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Brazil, uncontacted indigenous people murdered by gold miners
Illegal gold miners reportedly killed about a dozen members of an uncontacted indigenous tribe in the Brazilian Amazon. Some have accused the government of failing to protect such groups.
Around ten members of an uncontacted indigenous tribe, one that has had no peaceful contact with mainstream society, have been killed by illegal gold miners in the Brazilian Amazon. The alleged attack took place last month along the Jandiatuba River, close to the border with Peru and Colombia. The crime came to light after the perpetrators were overheard in a bar bragging about “cutting up the bodies and throwing them in the river,” according to Leila Silvia Burger Sotto-Maior from FUNAI, the national agency for indigenous affairs.
Uncontacted tribe members killed, what happened
“There’s a lot of evidence, but it needs to be proven,” Burger Sotto-Maior added. The prosecution has opened an investigation and is conducting initial interviews, Pablo Luz de Beltrand, the prosecutor in charge of the case has confirmed. “We’re following up, but the territories are big and access is limited,” he said.
Pursuing the case has been difficult due to budget cuts for the protection of indigenous people. “To know we don’t have the capacity to stop something like this … it’s very difficult,” Sotto-Maior commented. Earlier this year FUNAI, which monitors areas inhabited by indigenous people, was forced to close down three bases in the region as its budget has been cut by half.
The government’s approach to indigenous people
Ever since rising to power after the impeachment of former president Dilma Rousseff in 2016, current leader Michel Temer’s popularity has oscillated around 20 percentage point. Currently he is being investigated in a large-scale corruption scandal that implicates dozens of Brazilian politicians, including two former presidents, and his approval ratings reached the new low of 5 per cent in June.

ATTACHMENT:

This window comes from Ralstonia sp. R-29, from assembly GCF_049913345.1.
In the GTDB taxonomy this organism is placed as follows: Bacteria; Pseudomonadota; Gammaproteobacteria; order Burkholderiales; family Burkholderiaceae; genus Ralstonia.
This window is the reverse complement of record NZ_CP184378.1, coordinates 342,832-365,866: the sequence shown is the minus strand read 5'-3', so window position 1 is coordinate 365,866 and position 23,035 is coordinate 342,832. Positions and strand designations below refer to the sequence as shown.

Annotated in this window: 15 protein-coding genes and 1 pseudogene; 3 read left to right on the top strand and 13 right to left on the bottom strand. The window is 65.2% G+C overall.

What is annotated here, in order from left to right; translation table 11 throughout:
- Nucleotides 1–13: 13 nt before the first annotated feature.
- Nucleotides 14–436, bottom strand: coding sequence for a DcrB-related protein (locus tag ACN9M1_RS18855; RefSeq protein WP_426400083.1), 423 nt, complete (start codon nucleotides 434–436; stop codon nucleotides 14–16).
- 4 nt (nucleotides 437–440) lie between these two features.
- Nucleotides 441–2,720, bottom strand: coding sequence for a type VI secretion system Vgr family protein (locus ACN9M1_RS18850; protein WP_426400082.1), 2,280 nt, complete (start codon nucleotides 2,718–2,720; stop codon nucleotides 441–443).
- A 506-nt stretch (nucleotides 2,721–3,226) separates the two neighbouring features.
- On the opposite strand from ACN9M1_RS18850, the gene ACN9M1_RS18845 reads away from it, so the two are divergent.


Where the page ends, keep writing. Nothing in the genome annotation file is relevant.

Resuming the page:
In an attempt to gain the support of powerful lobbies such as the mining and agriculture ones, Temer’s government has taken a firm stance against the wellbeing of indigenous people and the benefit of usurping their territory for commercial uses. Only a few weeks ago, the Supreme Tribunal intervened by suspending a government decree that would have opened a large Amazon reserve to commercial mining.
Isolated tribes in danger
“If the investigation confirms the reports, it will be yet another genocidal massacre resulting directly from the Brazilian government’s failure to protect isolated tribes,” commented Sarah Shenker, a senior campaigner for Survival International, a global advocacy group for tribal peoples’ rights.
Although it isn’t possible to know exactly how many indigenous peoples reject contact with those from outside of their communities, according to estimates, there are about 200 groups and 10,000 people living in voluntary isolation around the world. In the Americas, uncontacted tribes and people in initial contact are protected under a number of national, regional and global agreements but nevertheless they remain exposed to incursions and loss of territory.
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